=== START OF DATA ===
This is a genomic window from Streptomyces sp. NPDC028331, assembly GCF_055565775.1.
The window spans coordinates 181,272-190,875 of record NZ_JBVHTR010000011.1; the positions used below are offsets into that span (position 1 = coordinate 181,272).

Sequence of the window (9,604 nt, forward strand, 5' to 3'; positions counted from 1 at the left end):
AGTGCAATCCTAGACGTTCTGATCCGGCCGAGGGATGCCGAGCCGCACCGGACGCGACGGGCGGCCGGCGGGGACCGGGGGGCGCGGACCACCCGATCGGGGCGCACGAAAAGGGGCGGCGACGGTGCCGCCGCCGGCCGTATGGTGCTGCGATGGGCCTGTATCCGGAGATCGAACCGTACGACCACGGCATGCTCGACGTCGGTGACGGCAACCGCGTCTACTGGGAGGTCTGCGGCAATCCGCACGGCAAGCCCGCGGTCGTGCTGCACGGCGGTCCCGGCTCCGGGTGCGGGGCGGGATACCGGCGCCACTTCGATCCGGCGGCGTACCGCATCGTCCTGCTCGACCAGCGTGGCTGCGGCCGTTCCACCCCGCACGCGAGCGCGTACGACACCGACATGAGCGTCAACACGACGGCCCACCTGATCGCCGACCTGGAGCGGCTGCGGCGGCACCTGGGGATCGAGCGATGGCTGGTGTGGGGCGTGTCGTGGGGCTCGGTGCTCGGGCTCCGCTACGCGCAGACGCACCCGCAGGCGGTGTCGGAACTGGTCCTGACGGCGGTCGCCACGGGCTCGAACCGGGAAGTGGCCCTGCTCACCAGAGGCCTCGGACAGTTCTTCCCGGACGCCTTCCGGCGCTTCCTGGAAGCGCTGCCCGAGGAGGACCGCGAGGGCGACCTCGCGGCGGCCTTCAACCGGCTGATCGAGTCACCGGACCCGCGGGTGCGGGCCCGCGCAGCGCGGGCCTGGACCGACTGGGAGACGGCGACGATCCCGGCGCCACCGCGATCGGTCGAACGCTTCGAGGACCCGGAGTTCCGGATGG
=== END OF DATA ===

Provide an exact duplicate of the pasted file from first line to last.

This is a genomic window from Streptomyces sp. NPDC028331, assembly GCF_055565775.1.
The window spans coordinates 181,272-190,875 of record NZ_JBVHTR010000011.1; the positions used below are offsets into that span (position 1 = coordinate 181,272).

Sequence of the window (9,604 nt, forward strand, 5' to 3'; positions counted from 1 at the left end):
AGTGCAATCCTAGACGTTCTGATCCGGCCGAGGGATGCCGAGCCGCACCGGACGCGACGGGCGGCCGGCGGGGACCGGGGGGCGCGGACCACCCGATCGGGGCGCACGAAAAGGGGCGGCGACGGTGCCGCCGCCGGCCGTATGGTGCTGCGATGGGCCTGTATCCGGAGATCGAACCGTACGACCACGGCATGCTCGACGTCGGTGACGGCAACCGCGTCTACTGGGAGGTCTGCGGCAATCCGCACGGCAAGCCCGCGGTCGTGCTGCACGGCGGTCCCGGCTCCGGGTGCGGGGCGGGATACCGGCGCCACTTCGATCCGGCGGCGTACCGCATCGTCCTGCTCGACCAGCGTGGCTGCGGCCGTTCCACCCCGCACGCGAGCGCGTACGACACCGACATGAGCGTCAACACGACGGCCCACCTGATCGCCGACCTGGAGCGGCTGCGGCGGCACCTGGGGATCGAGCGATGGCTGGTGTGGGGCGTGTCGTGGGGCTCGGTGCTCGGGCTCCGCTACGCGCAGACGCACCCGCAGGCGGTGTCGGAACTGGTCCTGACGGCGGTCGCCACGGGCTCGAACCGGGAAGTGGCCCTGCTCACCAGAGGCCTCGGACAGTTCTTCCCGGACGCCTTCCGGCGCTTCCTGGAAGCGCTGCCCGAGGAGGACCGCGAGGGCGACCTCGCGGCGGCCTTCAACCGGCTGATCGAGTCACCGGACCCGCGGGTGCGGGCCCGCGCAGCGCGGGCCTGGACCGACTGGGAGACGGCGACGATCCCGGCGCCACCGCGATCGGTCGAACGCTTCGAGGACCCGGAGTTCCGGATGG